Technology Practice Tips Podcasts

Practical law practice technology concepts in an accessible, conversational manner with Phil Brown and David Whelan

Technology and the Engagement Letter

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When you take on a new client, you use a retainer or engagement letter, right?  What if your client wants to know the type of technology you use: where you store her confidential information, what your business continuity plans are, and so on.  Listen as we talk about the types of technology considerations you might address at this crucial stage of your client relationship.
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Speaker Key:      PBPhil BrownDWDavid Whelan

 

PB:  Hi, it’s Phil Brown. I’m here with David Whelan, and today we’re going to talk about retainer agreements and engagement letters.

DW:  One of the things you may want to think about when you’re starting to set out your relationship with your client is how you are going to explain to them the types of technology you use, and how the technology that you use will impact their information and their communications with you.

PB:  The first thing a lawyer or a paralegal should consider is, “Am I going to use an engagement letter or a retainer letter?”, and the answer is, yes you should. It is the contract that you have that sets out what is expected of you and the client, and how that whole relationship is going to be treated.

DW:  One of the debates that seems to arise is, “Do I really need to tell my clients about the technology I’m using?” You’re wondering, “Isn’t that the same as describing where I keep my money in my bank account and other aspects of my practice? What do you think about that?”

PB:  Those are all things that you don’t necessarily want to share with your client. For example, how often do I restock the photocopier, how often do I buy new technology, and how up to date are my computers? Those are things that I don’t think you should necessarily share with a client. It is more reasonable that your client is going to want to know where their confidential information is going to be stored, how you are going to communicate with them, if you will be sending them emails, if you use a service like Gmail and the cloud, and if you have your own server-based email with your own domain. I think those are all important information for a client to have so that they can make a choice and/or possibly opt out of that means of communication.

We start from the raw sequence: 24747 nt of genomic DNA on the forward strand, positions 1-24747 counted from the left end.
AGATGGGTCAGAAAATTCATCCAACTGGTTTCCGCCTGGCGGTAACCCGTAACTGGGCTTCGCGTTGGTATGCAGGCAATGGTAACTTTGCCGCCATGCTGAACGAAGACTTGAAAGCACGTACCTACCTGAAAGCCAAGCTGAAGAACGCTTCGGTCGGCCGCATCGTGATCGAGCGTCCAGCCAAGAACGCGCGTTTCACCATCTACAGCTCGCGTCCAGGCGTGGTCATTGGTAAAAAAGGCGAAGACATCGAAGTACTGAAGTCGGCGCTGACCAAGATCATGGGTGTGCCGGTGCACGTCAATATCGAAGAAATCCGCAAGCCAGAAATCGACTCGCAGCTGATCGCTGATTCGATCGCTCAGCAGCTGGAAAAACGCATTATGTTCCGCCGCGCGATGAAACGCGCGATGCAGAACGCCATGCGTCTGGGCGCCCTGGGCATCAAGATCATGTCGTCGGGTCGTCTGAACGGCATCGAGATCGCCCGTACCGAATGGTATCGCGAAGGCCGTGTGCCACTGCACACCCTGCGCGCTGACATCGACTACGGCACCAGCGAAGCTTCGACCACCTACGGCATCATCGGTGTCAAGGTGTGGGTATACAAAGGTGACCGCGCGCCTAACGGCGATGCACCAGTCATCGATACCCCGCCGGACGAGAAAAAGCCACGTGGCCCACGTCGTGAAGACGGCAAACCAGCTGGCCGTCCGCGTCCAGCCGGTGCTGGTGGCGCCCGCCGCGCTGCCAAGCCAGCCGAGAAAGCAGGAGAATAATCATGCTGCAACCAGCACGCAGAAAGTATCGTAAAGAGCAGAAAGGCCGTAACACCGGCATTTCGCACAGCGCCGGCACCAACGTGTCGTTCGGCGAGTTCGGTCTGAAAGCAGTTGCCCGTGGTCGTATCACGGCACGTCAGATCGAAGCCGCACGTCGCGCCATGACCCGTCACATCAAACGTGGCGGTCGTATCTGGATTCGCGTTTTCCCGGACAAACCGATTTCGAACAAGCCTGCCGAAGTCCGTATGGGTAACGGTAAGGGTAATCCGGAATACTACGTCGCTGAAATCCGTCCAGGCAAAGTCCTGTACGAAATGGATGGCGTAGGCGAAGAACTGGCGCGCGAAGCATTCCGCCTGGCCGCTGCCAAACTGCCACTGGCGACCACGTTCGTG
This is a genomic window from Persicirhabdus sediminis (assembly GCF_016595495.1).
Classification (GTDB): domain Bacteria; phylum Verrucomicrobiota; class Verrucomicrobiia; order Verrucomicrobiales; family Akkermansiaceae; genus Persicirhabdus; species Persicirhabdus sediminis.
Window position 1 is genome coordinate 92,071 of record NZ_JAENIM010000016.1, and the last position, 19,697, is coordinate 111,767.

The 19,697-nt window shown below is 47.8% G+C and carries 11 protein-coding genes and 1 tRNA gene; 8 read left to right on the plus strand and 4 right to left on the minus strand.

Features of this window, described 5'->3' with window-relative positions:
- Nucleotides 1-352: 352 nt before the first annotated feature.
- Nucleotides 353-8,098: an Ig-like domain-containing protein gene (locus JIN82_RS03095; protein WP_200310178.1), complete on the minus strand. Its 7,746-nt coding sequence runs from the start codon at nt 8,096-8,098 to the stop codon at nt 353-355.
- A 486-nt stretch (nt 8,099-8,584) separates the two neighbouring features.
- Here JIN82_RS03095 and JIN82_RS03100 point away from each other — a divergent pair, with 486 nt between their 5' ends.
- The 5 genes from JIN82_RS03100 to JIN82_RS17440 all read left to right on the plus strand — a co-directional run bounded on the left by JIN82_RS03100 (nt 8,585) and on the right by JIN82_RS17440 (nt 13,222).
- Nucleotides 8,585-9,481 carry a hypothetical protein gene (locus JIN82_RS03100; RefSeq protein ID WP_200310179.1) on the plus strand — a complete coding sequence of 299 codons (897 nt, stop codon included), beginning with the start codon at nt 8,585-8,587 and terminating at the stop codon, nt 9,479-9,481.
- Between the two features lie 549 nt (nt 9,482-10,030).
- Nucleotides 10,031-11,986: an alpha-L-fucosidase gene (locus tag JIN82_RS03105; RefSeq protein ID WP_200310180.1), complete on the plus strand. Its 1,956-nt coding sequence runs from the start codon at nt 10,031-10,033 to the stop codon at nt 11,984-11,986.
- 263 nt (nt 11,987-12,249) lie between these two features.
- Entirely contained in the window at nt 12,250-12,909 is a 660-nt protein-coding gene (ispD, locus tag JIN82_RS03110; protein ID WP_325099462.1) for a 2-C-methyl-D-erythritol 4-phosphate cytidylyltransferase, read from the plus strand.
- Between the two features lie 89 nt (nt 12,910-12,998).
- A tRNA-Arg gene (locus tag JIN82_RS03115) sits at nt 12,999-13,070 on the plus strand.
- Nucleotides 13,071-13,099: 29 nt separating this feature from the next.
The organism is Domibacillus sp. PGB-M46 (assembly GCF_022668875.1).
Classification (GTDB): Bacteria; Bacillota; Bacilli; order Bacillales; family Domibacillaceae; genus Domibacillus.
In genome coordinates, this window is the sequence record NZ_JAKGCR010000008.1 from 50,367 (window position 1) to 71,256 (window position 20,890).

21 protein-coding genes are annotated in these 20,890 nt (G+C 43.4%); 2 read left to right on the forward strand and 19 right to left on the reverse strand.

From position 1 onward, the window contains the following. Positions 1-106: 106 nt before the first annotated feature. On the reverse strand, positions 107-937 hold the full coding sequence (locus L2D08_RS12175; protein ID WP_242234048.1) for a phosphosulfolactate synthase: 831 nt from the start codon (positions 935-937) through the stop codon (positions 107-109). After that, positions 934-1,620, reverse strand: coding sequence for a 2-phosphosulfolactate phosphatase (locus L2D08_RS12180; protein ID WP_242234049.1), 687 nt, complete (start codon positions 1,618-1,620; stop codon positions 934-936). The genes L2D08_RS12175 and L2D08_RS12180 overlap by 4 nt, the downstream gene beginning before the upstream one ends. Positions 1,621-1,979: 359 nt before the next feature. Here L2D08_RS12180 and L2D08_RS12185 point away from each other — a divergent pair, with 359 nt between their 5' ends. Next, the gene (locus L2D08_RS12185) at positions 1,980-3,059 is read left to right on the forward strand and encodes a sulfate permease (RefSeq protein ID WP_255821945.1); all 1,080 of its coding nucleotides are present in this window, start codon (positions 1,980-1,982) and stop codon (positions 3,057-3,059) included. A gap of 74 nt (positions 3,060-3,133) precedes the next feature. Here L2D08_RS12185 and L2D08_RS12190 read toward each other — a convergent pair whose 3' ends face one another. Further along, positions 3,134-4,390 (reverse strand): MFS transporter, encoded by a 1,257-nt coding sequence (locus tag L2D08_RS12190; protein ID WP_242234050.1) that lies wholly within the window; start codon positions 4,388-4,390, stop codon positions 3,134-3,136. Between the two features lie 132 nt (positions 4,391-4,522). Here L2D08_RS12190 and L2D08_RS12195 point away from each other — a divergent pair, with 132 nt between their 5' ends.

DW:  It seems that if you are trying to be clear about roles, obligations, and what the risks are, that you want to include that. There are a couple of choices. One, you can leave it out, and I wouldn’t recommend leaving out the discussion. But even if you decide to put it in, you really have two choices: one is to say, “These are the technologies that I use in my practice. I have developed my practice around using these technologies and either you are willing to have me use these technologies, or you won’t be able to have me as your lawyer.” The other way is to say, “I have all these technologies, but I also have another way to do some of these things. If you want to opt out of some of these elements, I can allow you to do so and we can work out different ways for me to communicate with you rather than using email, for example, or other ways to deal with your information.”

PB:  It is the client’s confidential information that you are storing. You are responsible for its confidentiality. One of the things that they will want to know is where the information is going to be stored. Is it in a bucket in your office? Is it in a safe? Is it electronically kept somewhere else?

DW:  It seems fair to say that the client should be able to choose. They may be uncomfortable, for example, with having their information moving from country to country or being stored on servers in a particular country. And I don't know that there’s really any good or bad country from that perspective, but there may be in particular cases, or particular matters, that there are certain countries where you don’t want to store your information. Letting the client know to the extent that you yourself are able to know where the information is being stored – that would be helpful.

PB:  And you bring up two points: (1) do you know where that information is going to be stored? I know with some law firms and lawyers and paralegals, the cloud service that they use may just be a front for a hosting service somewhere else. They may not have the information themselves; they may be renting space on servers in California or New York or England or someplace else.